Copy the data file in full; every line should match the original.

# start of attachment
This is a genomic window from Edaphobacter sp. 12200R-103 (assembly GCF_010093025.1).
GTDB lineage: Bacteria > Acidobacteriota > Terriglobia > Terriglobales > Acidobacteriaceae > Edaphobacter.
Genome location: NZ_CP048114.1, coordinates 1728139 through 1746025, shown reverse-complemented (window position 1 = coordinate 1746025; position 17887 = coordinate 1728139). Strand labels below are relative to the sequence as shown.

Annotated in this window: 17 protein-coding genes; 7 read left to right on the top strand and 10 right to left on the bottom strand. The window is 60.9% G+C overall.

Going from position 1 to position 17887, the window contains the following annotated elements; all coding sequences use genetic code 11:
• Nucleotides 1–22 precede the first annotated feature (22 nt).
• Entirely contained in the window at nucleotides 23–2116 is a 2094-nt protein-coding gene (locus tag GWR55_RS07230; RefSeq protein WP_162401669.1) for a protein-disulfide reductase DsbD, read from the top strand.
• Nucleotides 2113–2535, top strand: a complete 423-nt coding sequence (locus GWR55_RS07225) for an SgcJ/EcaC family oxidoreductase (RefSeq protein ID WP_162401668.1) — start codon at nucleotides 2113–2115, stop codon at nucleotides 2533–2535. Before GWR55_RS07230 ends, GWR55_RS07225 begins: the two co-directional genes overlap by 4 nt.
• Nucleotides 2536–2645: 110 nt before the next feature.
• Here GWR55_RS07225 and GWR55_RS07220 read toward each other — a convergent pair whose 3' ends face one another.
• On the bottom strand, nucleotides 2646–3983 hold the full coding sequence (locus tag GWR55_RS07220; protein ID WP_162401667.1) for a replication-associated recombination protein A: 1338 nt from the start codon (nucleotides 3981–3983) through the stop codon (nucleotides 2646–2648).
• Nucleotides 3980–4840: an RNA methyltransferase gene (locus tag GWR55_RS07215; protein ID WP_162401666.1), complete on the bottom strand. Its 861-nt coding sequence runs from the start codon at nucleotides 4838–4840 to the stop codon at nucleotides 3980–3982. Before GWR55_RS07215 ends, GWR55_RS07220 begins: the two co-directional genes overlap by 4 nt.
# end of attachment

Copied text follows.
This is a genomic window from Edaphobacter sp. 12200R-103 (assembly GCF_010093025.1).
GTDB lineage: Bacteria > Acidobacteriota > Terriglobia > Terriglobales > Acidobacteriaceae > Edaphobacter.
Genome location: NZ_CP048114.1, coordinates 1728139 through 1746025, shown reverse-complemented (window position 1 = coordinate 1746025; position 17887 = coordinate 1728139). Strand labels below are relative to the sequence as shown.

Annotated in this window: 17 protein-coding genes; 7 read left to right on the top strand and 10 right to left on the bottom strand. The window is 60.9% G+C overall.

Going from position 1 to position 17887, the window contains the following annotated elements; all coding sequences use genetic code 11:
• Nucleotides 1–22 precede the first annotated feature (22 nt).
• Entirely contained in the window at nucleotides 23–2116 is a 2094-nt protein-coding gene (locus tag GWR55_RS07230; RefSeq protein WP_162401669.1) for a protein-disulfide reductase DsbD, read from the top strand.
• Nucleotides 2113–2535, top strand: a complete 423-nt coding sequence (locus GWR55_RS07225) for an SgcJ/EcaC family oxidoreductase (RefSeq protein ID WP_162401668.1) — start codon at nucleotides 2113–2115, stop codon at nucleotides 2533–2535. Before GWR55_RS07230 ends, GWR55_RS07225 begins: the two co-directional genes overlap by 4 nt.
• Nucleotides 2536–2645: 110 nt before the next feature.
• Here GWR55_RS07225 and GWR55_RS07220 read toward each other — a convergent pair whose 3' ends face one another.
• On the bottom strand, nucleotides 2646–3983 hold the full coding sequence (locus tag GWR55_RS07220; protein ID WP_162401667.1) for a replication-associated recombination protein A: 1338 nt from the start codon (nucleotides 3981–3983) through the stop codon (nucleotides 2646–2648).
• Nucleotides 3980–4840: an RNA methyltransferase gene (locus tag GWR55_RS07215; protein ID WP_162401666.1), complete on the bottom strand. Its 861-nt coding sequence runs from the start codon at nucleotides 4838–4840 to the stop codon at nucleotides 3980–3982. Before GWR55_RS07215 ends, GWR55_RS07220 begins: the two co-directional genes overlap by 4 nt.